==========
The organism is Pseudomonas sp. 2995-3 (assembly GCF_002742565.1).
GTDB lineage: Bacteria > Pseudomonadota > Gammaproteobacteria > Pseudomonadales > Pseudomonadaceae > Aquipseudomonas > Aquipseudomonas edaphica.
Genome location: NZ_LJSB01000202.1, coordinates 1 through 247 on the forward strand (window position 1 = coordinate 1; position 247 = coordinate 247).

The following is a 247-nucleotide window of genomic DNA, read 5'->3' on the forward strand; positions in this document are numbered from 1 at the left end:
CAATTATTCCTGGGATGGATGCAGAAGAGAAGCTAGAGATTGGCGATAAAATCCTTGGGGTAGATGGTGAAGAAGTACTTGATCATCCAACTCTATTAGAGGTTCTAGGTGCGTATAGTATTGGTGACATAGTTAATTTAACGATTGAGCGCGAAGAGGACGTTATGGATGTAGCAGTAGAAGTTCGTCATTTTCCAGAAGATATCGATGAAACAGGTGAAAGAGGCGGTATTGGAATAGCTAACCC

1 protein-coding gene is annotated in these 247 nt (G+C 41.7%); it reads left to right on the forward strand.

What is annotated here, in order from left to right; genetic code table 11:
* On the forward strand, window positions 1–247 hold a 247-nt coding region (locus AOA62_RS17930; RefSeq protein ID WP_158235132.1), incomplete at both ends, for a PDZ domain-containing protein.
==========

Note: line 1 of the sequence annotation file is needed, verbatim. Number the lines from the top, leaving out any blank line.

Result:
The organism is Pseudomonas sp. 2995-3 (assembly GCF_002742565.1).